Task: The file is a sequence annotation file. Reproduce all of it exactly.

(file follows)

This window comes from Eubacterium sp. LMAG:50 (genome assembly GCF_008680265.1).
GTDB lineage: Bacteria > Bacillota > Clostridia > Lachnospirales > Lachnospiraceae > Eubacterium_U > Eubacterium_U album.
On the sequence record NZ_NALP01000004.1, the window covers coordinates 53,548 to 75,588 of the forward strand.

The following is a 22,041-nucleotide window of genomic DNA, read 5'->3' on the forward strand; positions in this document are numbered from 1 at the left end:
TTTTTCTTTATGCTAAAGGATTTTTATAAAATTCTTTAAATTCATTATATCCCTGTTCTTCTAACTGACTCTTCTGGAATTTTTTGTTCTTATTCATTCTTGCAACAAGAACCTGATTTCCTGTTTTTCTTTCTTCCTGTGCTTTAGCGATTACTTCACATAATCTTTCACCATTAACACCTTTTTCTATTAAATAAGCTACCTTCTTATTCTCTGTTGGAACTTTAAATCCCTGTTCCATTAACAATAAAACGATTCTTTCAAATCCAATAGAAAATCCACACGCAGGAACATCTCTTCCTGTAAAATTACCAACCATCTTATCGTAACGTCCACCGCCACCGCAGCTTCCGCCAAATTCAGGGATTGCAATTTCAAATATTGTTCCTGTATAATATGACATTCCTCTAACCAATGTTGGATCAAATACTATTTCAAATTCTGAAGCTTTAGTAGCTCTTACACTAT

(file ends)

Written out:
This window comes from Eubacterium sp. LMAG:50 (genome assembly GCF_008680265.1).
GTDB lineage: Bacteria > Bacillota > Clostridia > Lachnospirales > Lachnospiraceae > Eubacterium_U > Eubacterium_U album.
On the sequence record NZ_NALP01000004.1, the window covers coordinates 53,548 to 75,588 of the forward strand.

The following is a 22,041-nucleotide window of genomic DNA, read 5'->3' on the forward strand; positions in this document are numbered from 1 at the left end:
TTTTTCTTTATGCTAAAGGATTTTTATAAAATTCTTTAAATTCATTATATCCCTGTTCTTCTAACTGACTCTTCTGGAATTTTTTGTTCTTATTCATTCTTGCAACAAGAACCTGATTTCCTGTTTTTCTTTCTTCCTGTGCTTTAGCGATTACTTCACATAATCTTTCACCATTAACACCTTTTTCTATTAAATAAGCTACCTTCTTATTCTCTGTTGGAACTTTAAATCCCTGTTCCATTAACAATAAAACGATTCTTTCAAATCCAATAGAAAATCCACACGCAGGAACATCTCTTCCTGTAAAATTACCAACCATCTTATCGTAACGTCCACCGCCACCGCAGCTTCCGCCAAATTCAGGGATTGCAATTTCAAATATTGTTCCTGTATAATATGACATTCCTCTAACCAATGTTGGATCAAATACTATTTCAAATTCTGAAGCTTTAGTAGCTCTTACACTAT